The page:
You get taxed on any gains you make. Whether that's $5 from low percentage interest, or $500 from investments. If you have a few years worth of contributions in a non deductible TIRA then you need to make sure you have reported that to the government on past 8606 forms. Many people get worked up about converting money immediately to the Roth to avoid gaining any interest or investment gain. Personally, I see no reason to wait on investments to dodge a tax bill. Making $10 to pay $4 in taxes is still a $6 gain It's just less tax to pay the sooner you convert it. But if you can't make that phone call for a few days or a few weeks, it's just a few more bucks out of your pocket at tax time.


        I copied this from my other post for someone who had two years of contributions that he/she converted to a Roth:

        On your tax return last year, you should have filled out an 8606 form to document putting $5500 into your T-IRA account (Box 1), even though you did not convert any of it to a Roth. This helps the government know you have basis in the account for 2018 when time comes to convert both year's worth of money.

        This year, you will fill out a 8606 again, indicating that you contributed $6000 for 2019 (Box 1). In Box 2, you will report a basis of $5500 from previous contributions (in your case, the 2018 contribution). You will make note of converting the $11,500 to a Roth account, showing that you converted all $11,500 of your contribution and not more (say, if you have made some gains...which are taxable).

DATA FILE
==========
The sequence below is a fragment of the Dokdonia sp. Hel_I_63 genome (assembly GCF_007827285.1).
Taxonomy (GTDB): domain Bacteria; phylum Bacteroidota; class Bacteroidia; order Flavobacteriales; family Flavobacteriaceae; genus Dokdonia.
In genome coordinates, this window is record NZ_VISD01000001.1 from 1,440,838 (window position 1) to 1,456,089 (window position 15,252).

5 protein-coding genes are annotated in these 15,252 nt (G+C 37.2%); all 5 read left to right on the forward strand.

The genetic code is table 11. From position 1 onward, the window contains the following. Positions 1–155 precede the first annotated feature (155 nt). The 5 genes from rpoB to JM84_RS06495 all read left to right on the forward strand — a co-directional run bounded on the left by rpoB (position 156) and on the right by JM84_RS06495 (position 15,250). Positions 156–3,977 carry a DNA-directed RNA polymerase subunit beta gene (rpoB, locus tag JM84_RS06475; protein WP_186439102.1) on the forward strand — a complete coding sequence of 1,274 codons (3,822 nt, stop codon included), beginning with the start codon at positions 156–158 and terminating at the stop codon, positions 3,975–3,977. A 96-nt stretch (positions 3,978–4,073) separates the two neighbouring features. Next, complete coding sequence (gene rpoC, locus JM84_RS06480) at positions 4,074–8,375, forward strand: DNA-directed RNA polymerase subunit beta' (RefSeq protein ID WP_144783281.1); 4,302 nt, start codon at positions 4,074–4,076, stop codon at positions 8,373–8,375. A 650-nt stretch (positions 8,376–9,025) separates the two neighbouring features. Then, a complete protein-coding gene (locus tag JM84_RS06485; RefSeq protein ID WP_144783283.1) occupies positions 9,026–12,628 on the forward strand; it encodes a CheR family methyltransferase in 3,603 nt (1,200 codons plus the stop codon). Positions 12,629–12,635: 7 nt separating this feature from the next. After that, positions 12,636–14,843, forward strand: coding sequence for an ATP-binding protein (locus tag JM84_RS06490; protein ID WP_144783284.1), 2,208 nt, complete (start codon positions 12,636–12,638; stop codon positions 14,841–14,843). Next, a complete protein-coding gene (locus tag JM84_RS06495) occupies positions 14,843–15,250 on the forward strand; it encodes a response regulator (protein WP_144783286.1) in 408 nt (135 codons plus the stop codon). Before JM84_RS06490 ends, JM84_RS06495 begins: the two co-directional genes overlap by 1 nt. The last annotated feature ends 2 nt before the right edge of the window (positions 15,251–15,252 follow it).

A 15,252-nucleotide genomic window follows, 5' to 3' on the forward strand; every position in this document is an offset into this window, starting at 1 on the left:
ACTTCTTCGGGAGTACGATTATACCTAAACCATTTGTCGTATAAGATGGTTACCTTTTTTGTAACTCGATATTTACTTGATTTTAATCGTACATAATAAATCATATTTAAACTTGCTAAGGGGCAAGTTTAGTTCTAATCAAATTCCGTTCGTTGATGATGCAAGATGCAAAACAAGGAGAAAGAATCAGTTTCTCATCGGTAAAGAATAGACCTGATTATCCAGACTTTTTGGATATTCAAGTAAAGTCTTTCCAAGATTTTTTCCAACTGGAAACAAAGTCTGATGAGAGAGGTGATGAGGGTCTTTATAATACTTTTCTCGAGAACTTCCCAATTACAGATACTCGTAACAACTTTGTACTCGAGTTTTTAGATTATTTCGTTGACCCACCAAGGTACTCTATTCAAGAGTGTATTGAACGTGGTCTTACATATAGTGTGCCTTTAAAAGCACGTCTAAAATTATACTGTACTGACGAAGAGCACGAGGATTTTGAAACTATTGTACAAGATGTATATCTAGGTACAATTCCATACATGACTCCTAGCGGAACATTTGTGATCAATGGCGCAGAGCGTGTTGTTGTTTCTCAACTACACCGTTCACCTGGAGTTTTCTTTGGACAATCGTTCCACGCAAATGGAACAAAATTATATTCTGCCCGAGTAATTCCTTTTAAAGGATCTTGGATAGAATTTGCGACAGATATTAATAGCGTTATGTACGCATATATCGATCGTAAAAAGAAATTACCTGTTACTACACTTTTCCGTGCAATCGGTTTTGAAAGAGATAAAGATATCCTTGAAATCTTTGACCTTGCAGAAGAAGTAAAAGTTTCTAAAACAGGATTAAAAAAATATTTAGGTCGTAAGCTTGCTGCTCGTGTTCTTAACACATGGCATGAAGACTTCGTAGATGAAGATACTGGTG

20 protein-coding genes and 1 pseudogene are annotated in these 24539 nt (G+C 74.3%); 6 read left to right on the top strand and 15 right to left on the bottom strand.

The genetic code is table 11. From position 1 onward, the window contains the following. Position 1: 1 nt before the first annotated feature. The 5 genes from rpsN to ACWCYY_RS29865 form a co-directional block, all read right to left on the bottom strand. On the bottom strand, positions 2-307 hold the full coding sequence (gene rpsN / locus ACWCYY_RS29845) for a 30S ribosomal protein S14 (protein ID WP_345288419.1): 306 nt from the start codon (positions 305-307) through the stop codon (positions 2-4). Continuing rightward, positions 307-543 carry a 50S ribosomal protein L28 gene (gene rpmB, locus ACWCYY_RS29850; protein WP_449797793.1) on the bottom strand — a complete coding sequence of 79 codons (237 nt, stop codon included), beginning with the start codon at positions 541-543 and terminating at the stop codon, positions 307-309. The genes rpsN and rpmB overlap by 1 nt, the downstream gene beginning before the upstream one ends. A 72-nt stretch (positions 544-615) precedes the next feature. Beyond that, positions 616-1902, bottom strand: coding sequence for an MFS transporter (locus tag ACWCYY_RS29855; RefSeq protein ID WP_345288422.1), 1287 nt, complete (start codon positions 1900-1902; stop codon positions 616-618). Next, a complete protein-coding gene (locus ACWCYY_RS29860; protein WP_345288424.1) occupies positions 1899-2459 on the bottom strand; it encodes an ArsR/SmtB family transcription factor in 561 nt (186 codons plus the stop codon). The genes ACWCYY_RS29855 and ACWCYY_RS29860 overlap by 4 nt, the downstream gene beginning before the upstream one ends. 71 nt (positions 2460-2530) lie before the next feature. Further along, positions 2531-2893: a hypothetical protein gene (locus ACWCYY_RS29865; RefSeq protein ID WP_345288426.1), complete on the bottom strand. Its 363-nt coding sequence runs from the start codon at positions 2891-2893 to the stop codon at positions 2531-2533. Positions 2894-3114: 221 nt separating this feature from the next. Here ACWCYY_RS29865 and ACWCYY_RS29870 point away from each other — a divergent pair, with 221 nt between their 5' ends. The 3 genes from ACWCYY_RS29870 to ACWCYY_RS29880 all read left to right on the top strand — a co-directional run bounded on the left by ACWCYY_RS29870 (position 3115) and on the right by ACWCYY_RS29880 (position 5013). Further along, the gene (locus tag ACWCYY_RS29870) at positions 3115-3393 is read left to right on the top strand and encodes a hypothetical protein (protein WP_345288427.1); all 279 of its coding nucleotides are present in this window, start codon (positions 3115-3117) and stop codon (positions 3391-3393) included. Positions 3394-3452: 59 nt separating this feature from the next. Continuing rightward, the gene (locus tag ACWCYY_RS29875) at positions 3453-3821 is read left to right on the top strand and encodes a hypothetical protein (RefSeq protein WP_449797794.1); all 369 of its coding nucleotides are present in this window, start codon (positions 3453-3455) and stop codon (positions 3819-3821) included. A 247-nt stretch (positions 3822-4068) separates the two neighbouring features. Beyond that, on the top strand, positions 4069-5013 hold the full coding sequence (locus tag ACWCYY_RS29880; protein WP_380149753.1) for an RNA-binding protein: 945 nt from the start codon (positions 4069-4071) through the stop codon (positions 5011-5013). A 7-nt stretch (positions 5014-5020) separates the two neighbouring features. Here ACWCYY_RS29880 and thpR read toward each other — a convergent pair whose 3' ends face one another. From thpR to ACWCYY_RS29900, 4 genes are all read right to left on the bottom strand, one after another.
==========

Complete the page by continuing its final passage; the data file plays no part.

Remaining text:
In your specific case, if you have several years of T-IRA contributions, you should have been filling out a 8606 each year to let the government know about those contributions. Make sure that when you fill the 8606 out, you're indicating NON-deductible TIRA contributions, this is what qualifies for Roth conversion. Here's what happened for me:

        This is similar to me, but I have 3 years worth of contributions I converted this year. So I had $5500 marked on the 8606 in 2017. $5500 again in 2018. This year, the basis for me will be $11000 (two years worth) and the $6000 for 2019. I converted all of it this year (just below $17,000) after the market had tanked so that the conversion would occur when I had not made any gains. My 1099 shows taxable amount of $16,xxx, but the distribution code "2" is there, so exception applies.